Thursday, July 28, 2011

Roma Road in Auschwitz-Birkenau

After spending a full month with the five members of the student.go Roma Road team, I am still deciphering some of the conversations we had.  I have done my best to become functional in the local language.  That we spent two weeks in countries other than Slovakia tested my language skills – though Czech is similar enough and Polish is, well, Polish.  However, it wasn’t the ‘foreign’ languages which were the challenge; even the vowel-free Strč prst skrz krk was easy to teach (stick a finger through your neck).  Most trying was the YouTube-inspired short-hand speech most of the team seemed fluent in.

I think I was asleep during the part of training when it was told that I would be carrying on conversations by only quoting Bon Qui Qui or Potter Puppet Pals.  The vaguely familiar “Thee before Thou except after Thine” from Vintage21’s Jesus stirred memories of Vacation Bible School at a fundamentalist church I was bussed to as a child; but any connection with reality was lost when the next phrase included reference to SpongeBob.  The language barrier with the Polish was sometimes less than with the Americans I was ministering with!  That is, until we got to Auschwitz-Birkenau Concentration Camp.

Whether it was the cold rain that began to fall on us as we reached the crematorium or the inscription on black granite reminding us that the site we were looking at was where the ashes of those killed by the Nazi death machine were tossed, silence replaced the YouTube-inspired banter. 

This was the third trip I have made to the Death Camp with a group of students who have come to Slovakia to minister among the Roma people through CBF’s student.go.  Especially this year when our itinerary included a look at the history of the Roma people and visits to sites of historic interest in this area, the visit to Oswiecim, Poland and specifically to the building housing the exhibit Extermination of European Roma was an important stop in the journey to understand who the Roma people are.  Almost none of Roma children we ministered with during three weeks of camps know anything about their history as a people.  They don’t know that their language pre-dates most European languages.  They don’t know that their ancestors arrived in this area over 600 years ago.  They don’t know that in the Czech lands almost 90% of the pre-war population was decimated in Nazi death camps.  They have no idea.
Roma Road Team
Over two days we visited the Auschwitz-Birkenau camps.  I warned the group about trying to understand everything which happened and about trying to take it all in.  The group was quieter then than during our whole month together.  It’s hard to quip about an “out of the hood program” or quote ‘Jesus’ saying, “I walked on water, I think I can walk through the door” when faced with the naked atrocities of what humans are capable of perpetrating upon one another.  Silence in the face of atrocity may be a natural response, but it is not sufficient.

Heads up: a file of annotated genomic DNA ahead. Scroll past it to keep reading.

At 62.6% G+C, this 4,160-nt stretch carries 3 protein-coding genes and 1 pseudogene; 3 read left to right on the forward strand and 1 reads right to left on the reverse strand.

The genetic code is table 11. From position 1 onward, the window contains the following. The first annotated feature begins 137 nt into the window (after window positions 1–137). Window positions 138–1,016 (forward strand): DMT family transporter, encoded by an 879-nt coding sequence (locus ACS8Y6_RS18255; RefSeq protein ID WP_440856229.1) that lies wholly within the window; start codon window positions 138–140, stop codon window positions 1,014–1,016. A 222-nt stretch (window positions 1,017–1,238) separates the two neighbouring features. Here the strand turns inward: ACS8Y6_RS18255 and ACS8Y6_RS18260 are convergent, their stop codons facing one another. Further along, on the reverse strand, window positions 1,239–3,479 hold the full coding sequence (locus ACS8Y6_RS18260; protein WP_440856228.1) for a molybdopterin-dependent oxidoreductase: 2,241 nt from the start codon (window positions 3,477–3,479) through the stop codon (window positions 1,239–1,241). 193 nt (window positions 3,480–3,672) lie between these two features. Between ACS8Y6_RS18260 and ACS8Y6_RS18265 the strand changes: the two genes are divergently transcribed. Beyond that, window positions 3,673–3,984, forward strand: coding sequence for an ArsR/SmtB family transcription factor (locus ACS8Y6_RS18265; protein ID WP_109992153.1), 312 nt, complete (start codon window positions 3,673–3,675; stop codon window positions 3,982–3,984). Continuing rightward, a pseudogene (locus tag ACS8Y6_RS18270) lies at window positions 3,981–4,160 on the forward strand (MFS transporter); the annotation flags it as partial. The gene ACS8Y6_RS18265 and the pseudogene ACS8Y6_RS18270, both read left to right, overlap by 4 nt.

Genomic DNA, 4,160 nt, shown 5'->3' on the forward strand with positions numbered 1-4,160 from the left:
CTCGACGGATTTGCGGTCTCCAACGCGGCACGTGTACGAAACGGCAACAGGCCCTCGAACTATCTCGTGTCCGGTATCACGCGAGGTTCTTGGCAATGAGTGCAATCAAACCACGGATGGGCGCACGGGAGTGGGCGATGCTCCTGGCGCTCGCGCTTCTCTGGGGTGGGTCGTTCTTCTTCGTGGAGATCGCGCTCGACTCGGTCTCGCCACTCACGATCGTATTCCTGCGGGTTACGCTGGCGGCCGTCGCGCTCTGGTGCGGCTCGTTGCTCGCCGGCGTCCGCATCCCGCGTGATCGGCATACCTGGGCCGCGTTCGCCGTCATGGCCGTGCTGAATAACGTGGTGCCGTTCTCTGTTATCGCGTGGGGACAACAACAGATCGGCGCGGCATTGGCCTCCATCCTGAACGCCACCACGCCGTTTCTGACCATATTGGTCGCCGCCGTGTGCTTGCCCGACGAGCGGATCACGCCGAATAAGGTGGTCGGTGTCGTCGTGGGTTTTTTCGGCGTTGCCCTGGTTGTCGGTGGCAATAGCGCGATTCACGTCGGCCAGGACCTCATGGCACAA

The oppressive darkness which still weighs on visitors to the Camps can be overwhelming.  But the visit was in vain if it results in silence.  Elie Wiesel, holocaust survivor and Nobel Peace Prize Laureate said during his acceptance speech in Oslo, Norway in 1986, never “be silent whenever wherever human beings endure suffering and humiliation. We must take sides. Neutrality helps the oppressor, never the victim. Silence encourages the tormentor, never the tormented.  We cannot be silent in the face of atrocity.  We must speak to bear witness to the history of atrocity and are compelled by the ever-pressing love of Christ to raise our voices today when fellow human beings suffer.  The world toils in darkness and all creation yearns for a clear witness against it. 

After a still-muted lunch in Wadowice, Poland, birthplace of Karol Wojtyła who went on to become Pope John Paul II, we got back in the car to head on towards Slovakia.  It was still rainy and the roads were sometimes crowded.  Slowly the conversations started up again - tempered by what we’d witnessed, empowered by a conviction not to remain silent, and peppered with postmodern clichés . . . at least we weren’t silent.

Sunday, July 3, 2011

Faithful Friends

Magdalena’s question about needing to read the Bible to be able to go to heaven and how she must depend on people to come and read to her was a topic of interest in Cinobana a couple of months ago.  Among other reasons, her eyesight is so poor that she is unable to read.

Hearing about Magdalena, friends from Arkansas responded immediately with a solution.  Faith Comes by Hearing is a partner with CBF to help put Scripture in audio form so that people without access to books, who are illiterate, or for other reasons cannot read can have the Scriptures in their language.  

We received a package from CBF of Arkansas with a solar-powered player that had the Slovak New Testament ready to play.  When we were in Cinobana with the Roma Road Team last week, we presented the player to the fellowship there.  With the blessings that it is for Magdalena and to benefit the whole fellowship, we listened to that night’s Scripture lesson on the player. 

Thank you to faithful friends and for your quick response to the needs of your Sisters and Brothers in Christ.

Worth a Thousand Words
That’s the Cinobana ministry house with a newly completed roof thanks to the generous support of CBF of Missouri and her member churches!